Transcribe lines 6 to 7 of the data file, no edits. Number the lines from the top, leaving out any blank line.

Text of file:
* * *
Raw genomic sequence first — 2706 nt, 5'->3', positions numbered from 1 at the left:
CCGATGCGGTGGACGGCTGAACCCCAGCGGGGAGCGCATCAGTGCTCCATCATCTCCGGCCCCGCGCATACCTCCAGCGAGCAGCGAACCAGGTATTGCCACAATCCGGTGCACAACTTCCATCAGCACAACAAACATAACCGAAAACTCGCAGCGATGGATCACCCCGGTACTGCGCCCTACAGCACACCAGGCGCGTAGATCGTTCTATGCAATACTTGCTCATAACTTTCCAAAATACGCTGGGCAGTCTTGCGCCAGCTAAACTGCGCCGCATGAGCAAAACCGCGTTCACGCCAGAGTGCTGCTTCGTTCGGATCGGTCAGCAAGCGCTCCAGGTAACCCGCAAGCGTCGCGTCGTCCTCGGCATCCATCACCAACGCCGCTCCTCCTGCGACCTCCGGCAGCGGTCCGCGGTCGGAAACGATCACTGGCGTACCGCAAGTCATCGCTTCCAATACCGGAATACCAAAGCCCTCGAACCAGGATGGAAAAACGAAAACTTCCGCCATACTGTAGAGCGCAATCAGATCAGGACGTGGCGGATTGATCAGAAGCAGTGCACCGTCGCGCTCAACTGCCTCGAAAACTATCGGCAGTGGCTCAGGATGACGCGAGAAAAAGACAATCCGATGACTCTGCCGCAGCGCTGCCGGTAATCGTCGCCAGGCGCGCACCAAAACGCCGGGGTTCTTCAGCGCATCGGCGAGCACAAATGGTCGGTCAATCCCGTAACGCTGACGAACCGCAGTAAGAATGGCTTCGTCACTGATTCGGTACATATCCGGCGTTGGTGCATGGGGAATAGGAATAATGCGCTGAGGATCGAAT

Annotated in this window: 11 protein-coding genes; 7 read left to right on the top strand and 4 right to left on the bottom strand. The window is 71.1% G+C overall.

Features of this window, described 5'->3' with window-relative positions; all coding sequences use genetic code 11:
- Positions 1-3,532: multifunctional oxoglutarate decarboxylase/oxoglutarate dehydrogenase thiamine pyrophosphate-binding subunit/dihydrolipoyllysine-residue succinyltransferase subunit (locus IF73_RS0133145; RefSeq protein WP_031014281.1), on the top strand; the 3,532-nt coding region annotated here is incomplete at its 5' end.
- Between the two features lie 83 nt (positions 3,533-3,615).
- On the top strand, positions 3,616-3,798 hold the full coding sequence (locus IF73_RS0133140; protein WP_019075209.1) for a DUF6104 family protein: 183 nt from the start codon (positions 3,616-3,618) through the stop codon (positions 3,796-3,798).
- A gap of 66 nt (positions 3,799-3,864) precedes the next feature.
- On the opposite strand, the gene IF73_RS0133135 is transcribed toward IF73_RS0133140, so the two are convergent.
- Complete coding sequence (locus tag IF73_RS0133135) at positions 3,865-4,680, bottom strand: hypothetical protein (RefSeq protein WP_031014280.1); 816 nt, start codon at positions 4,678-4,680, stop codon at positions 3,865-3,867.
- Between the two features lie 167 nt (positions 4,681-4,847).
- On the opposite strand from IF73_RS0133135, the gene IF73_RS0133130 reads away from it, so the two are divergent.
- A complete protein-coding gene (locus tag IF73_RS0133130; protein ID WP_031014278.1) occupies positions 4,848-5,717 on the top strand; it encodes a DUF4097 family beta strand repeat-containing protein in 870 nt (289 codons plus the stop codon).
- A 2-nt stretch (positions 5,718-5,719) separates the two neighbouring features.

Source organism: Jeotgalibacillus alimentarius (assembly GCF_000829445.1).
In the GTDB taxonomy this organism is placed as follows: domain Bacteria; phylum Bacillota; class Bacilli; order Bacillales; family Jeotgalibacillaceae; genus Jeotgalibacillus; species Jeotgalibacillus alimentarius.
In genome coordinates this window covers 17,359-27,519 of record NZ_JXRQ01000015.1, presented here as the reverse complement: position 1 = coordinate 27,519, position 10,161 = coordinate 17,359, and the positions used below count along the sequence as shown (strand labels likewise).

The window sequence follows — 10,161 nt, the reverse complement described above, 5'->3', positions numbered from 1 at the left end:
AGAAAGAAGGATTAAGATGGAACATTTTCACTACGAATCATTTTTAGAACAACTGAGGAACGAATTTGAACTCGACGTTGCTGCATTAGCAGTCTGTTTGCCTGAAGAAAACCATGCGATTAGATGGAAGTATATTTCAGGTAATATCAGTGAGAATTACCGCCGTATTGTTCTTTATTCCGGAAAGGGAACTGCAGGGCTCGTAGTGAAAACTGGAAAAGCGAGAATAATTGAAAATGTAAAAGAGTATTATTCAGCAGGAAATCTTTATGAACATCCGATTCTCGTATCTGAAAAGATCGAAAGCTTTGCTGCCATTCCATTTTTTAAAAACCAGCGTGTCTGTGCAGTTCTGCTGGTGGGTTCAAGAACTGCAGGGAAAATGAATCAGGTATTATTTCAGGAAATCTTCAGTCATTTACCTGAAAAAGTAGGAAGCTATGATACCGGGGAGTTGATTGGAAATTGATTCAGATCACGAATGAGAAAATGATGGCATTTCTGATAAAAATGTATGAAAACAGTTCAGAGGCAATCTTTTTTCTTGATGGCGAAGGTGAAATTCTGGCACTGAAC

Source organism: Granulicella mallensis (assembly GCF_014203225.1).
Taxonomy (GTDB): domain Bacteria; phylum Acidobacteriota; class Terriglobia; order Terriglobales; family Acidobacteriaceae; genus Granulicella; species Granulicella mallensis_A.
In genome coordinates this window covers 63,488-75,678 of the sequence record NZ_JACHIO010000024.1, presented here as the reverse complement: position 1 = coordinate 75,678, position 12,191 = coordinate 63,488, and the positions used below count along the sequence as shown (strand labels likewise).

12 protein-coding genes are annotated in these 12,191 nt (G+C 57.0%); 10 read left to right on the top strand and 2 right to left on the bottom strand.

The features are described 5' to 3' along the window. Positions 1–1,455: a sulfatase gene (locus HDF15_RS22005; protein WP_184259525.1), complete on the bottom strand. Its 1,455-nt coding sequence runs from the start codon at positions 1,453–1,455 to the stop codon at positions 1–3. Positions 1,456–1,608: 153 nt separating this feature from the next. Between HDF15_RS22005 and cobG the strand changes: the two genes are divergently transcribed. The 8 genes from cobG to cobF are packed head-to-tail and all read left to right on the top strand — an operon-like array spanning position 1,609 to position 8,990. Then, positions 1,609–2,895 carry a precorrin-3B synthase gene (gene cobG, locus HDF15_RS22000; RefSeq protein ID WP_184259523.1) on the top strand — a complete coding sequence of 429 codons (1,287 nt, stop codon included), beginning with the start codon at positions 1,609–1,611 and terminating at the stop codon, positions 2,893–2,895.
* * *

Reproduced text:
- Between the two features lie 83 nt (positions 3,533-3,615).
- On the top strand, positions 3,616-3,798 hold the full coding sequence (locus IF73_RS0133140; protein WP_019075209.1) for a DUF6104 family protein: 183 nt from the start codon (positions 3,616-3,618) through the stop codon (positions 3,796-3,798).